Our basic approach to peer outreach is not unique,12 15 16 but we believe that the implementation of detailed micro-planning processes and outreach programmes on this scale is uncommon. A key advantage of our approach is the high level of engagement of peer educators in the planning and monitoring of field-level programming. By providing peer educators with the skills and tools to plan outreach and services, their unique understanding of the local situation can be harnessed to optimise field strategies. By providing peer educators with a system of monitoring that they can manage, it builds a sense of ownership and achievement among them.
A strategy was developed to scale up urban female sex worker (FSW) interventions in 18 districts in the southern Indian state of Karnataka.
Macro-level coverage objectives were defined by mapping the urban locations where FSWs operate and estimating their population size. Prevention programmes were initiated in the urban locations that contained at least 90% of the estimated urban FSW population in each district.
Within each location, a micro-planning process was used by FSW peer educators and outreach workers to design local outreach and service delivery plans.
Within the first 3 years of the programme the cumulative number of individual FSWs contacted at least once was >78 000, with monthly contact established with 81% of the in situ population; >45 000 FSWs had visited a clinic and >10 000 visited monthly.
Direct and indirect condom distribution by the programme amounted to more than 30 per contacted FSW, which is estimated to meet the condom requirement.
A strategy that involves geographically defined coverage and micro-level outreach planning can rapidly and effectively provide outreach and services to large dispersed FSW populations.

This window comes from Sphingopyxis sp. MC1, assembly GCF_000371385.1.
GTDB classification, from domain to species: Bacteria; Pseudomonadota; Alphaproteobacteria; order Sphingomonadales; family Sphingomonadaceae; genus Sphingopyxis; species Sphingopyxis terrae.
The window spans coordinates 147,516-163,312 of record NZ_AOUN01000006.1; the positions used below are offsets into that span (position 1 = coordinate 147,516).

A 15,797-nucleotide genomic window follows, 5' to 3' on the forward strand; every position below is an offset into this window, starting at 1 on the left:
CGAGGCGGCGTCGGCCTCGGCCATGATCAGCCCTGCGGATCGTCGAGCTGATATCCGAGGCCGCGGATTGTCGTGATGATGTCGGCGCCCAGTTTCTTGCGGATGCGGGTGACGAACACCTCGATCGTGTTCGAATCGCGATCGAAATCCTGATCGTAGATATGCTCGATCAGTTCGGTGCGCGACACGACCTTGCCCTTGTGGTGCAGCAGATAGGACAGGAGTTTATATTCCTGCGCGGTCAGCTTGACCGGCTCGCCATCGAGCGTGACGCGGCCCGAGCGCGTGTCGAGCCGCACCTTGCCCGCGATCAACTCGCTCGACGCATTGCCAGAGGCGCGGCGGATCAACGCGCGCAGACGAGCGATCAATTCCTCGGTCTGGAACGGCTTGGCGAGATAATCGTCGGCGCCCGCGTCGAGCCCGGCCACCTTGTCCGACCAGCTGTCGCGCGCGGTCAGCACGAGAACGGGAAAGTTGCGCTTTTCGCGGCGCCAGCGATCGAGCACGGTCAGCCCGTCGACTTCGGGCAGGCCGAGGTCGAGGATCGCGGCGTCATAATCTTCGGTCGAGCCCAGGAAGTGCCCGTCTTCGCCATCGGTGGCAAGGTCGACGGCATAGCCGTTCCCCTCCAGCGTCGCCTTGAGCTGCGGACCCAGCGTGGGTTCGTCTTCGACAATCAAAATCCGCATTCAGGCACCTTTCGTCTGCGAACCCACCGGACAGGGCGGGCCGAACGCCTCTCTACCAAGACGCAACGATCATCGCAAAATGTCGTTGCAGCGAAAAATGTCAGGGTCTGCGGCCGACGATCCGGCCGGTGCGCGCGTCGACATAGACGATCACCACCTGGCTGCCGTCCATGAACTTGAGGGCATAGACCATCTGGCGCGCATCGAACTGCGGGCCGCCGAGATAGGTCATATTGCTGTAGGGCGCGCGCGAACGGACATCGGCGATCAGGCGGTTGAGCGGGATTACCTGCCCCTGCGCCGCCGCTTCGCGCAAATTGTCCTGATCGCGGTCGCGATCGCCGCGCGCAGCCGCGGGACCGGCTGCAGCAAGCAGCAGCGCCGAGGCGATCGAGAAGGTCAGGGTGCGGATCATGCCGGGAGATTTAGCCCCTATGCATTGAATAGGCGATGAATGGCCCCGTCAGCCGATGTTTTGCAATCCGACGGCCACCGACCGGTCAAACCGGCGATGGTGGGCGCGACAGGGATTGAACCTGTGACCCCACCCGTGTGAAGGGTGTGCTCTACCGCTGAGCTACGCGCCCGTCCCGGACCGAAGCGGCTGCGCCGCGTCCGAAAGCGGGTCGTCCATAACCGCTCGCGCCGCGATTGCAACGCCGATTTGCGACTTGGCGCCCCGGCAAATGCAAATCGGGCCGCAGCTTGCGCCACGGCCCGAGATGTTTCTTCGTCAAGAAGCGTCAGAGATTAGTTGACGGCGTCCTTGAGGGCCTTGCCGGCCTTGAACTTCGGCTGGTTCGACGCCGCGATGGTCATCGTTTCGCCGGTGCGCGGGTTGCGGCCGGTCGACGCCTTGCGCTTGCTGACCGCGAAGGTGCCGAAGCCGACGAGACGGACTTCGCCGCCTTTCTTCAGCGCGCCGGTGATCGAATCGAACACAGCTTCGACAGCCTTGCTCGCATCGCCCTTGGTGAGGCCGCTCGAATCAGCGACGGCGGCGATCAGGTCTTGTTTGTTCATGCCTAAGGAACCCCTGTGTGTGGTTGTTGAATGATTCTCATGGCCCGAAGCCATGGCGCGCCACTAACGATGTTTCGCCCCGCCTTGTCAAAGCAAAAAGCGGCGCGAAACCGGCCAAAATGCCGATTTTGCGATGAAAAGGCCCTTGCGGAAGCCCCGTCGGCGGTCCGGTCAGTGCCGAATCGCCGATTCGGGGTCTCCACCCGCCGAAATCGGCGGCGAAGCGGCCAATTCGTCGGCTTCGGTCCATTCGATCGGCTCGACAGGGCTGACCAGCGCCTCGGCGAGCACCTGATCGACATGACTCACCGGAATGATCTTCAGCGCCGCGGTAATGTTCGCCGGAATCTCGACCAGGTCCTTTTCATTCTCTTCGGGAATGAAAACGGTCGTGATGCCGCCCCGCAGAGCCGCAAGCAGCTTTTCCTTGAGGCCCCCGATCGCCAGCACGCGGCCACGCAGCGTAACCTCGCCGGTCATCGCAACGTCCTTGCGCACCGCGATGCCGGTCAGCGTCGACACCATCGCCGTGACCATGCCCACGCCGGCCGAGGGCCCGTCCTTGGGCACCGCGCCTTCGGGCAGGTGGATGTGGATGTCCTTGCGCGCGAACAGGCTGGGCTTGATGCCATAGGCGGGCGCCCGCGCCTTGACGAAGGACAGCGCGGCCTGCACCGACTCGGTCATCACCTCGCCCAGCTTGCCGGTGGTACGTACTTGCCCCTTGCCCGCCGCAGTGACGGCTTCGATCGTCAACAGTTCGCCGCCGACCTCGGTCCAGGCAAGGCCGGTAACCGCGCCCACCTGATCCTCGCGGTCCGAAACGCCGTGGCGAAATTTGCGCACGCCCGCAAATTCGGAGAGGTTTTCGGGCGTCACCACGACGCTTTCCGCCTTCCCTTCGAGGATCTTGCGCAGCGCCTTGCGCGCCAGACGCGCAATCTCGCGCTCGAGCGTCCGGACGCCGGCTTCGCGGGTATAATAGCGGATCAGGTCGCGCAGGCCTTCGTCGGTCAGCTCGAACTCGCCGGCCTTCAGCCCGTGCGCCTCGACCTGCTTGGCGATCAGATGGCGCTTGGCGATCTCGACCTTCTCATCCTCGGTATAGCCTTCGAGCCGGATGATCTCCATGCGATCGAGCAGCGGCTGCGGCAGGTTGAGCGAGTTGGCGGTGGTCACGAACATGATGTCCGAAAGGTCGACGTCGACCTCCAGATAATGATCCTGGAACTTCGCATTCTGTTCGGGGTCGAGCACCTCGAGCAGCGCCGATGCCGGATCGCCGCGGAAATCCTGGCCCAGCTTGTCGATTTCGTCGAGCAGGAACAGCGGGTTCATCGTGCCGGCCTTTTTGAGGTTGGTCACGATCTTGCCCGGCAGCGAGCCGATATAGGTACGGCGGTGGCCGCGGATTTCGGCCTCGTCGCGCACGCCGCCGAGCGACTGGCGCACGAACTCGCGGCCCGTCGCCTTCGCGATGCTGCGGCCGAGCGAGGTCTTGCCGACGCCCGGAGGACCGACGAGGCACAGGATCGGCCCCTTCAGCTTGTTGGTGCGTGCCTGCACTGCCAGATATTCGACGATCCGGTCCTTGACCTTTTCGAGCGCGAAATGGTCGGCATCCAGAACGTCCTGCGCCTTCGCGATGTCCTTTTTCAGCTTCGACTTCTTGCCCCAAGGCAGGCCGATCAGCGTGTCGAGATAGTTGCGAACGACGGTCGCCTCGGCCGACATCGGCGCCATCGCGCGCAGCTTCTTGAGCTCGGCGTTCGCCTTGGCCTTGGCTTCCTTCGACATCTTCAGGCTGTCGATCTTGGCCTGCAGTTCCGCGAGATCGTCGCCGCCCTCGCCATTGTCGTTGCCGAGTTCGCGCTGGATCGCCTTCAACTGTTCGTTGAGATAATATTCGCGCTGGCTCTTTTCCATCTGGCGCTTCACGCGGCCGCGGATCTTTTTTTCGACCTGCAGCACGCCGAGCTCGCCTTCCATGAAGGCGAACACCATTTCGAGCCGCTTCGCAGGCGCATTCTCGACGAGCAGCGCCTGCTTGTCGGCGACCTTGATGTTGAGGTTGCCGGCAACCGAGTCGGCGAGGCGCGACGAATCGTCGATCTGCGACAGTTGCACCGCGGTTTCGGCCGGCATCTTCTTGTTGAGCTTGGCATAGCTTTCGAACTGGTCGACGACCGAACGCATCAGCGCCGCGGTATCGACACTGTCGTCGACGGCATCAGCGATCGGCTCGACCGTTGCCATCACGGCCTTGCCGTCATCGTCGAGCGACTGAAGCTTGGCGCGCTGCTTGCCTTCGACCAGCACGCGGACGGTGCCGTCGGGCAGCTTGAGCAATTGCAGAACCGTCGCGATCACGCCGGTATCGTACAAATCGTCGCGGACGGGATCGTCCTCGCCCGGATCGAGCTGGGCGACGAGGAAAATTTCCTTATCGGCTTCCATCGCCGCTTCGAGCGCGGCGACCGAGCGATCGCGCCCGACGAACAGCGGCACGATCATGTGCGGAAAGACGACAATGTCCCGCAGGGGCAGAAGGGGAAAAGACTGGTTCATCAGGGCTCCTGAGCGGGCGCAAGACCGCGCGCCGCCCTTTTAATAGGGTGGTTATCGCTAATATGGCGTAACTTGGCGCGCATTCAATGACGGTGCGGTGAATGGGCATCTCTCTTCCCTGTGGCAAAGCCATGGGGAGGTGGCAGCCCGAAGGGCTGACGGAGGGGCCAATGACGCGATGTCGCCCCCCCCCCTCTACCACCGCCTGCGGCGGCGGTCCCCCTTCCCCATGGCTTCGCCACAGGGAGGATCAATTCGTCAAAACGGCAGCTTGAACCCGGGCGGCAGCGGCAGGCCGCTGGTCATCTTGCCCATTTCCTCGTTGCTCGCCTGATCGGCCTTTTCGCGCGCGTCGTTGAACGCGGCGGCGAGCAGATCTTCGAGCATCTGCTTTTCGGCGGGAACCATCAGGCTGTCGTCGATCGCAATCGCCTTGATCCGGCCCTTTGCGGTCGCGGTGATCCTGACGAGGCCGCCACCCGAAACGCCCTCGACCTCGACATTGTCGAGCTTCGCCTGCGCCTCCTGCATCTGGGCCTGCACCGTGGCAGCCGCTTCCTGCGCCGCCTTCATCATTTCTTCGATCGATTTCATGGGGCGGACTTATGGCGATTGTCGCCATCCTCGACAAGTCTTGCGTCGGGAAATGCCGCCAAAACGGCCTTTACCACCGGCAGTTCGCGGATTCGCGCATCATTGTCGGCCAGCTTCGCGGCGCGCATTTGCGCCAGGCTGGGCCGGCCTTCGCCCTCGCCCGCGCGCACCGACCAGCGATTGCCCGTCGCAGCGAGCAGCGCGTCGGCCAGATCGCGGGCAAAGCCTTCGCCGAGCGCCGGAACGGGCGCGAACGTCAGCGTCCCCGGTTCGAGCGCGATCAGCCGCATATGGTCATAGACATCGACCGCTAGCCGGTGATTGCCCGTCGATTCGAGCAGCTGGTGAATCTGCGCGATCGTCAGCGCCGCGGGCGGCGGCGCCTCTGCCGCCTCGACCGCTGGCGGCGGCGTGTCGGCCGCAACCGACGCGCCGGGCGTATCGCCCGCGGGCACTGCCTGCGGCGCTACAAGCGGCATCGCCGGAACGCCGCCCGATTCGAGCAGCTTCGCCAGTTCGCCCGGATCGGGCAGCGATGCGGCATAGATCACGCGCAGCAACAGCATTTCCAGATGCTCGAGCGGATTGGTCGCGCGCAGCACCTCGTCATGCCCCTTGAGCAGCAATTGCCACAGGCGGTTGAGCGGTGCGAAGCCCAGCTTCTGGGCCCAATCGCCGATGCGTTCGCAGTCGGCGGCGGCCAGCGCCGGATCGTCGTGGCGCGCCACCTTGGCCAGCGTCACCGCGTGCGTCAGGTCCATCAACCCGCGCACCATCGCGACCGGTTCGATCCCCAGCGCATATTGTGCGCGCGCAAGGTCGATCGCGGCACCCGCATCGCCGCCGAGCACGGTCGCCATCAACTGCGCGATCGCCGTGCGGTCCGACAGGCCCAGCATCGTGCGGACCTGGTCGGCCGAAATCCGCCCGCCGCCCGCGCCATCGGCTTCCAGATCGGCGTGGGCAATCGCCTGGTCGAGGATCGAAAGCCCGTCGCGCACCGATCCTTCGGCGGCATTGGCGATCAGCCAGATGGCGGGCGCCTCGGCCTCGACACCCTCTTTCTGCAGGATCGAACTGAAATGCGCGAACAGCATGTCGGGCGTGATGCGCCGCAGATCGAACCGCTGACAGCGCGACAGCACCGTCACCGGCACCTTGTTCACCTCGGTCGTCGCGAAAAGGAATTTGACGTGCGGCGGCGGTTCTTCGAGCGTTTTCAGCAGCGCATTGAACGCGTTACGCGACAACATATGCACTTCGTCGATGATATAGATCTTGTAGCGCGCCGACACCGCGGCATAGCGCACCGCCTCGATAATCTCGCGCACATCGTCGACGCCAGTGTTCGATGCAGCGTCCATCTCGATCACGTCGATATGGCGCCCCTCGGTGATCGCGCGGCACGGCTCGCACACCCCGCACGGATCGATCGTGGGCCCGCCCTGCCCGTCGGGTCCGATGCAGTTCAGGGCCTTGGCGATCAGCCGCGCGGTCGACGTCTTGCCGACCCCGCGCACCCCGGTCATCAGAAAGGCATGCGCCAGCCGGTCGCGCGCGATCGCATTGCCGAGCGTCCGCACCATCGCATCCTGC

We found that an organised training and capacity building programme to support this activity is crucial for success. We developed a detailed training guide, organised a “trainer of trainer” programme and devoted substantial management resources to oversee the initial activities in each district. While the initial planning process was well understood and well implemented in most districts, we have found that a high turnover of peer educators and outreach staff can have a rapidly deleterious effect on the outreach and monitoring processes. Individual-level tracking is difficult to maintain when peer educators change, so a strong supportive structure of full-time outreach staff is required to sustain continuity. Over time, several of the district programmes have been successful in promoting senior peer educators into full-time outreach worker roles, but this requires additional capacity building inputs. Although our monitoring system tracks many indicators not described in this paper, we have found that early in the scaling up process it is important to emphasise and focus on a small number of key indicators that bear on the functioning of key aspects of the programme—specifically, outreach, service delivery and condom distribution. As additional programme elements are integrated—including structural interventions to reduce vulnerability and improve social cohesion—other monitoring tools and indicators can be added. Although we have not described them in this paper, we have also instituted periodic surveys to monitor changes in behaviour and the prevalence of HIV and sexually transmitted infections. The availability of a detailed information base on the distribution, size and characteristics of FSW populations greatly facilitates sampling and field implementation of those surveys.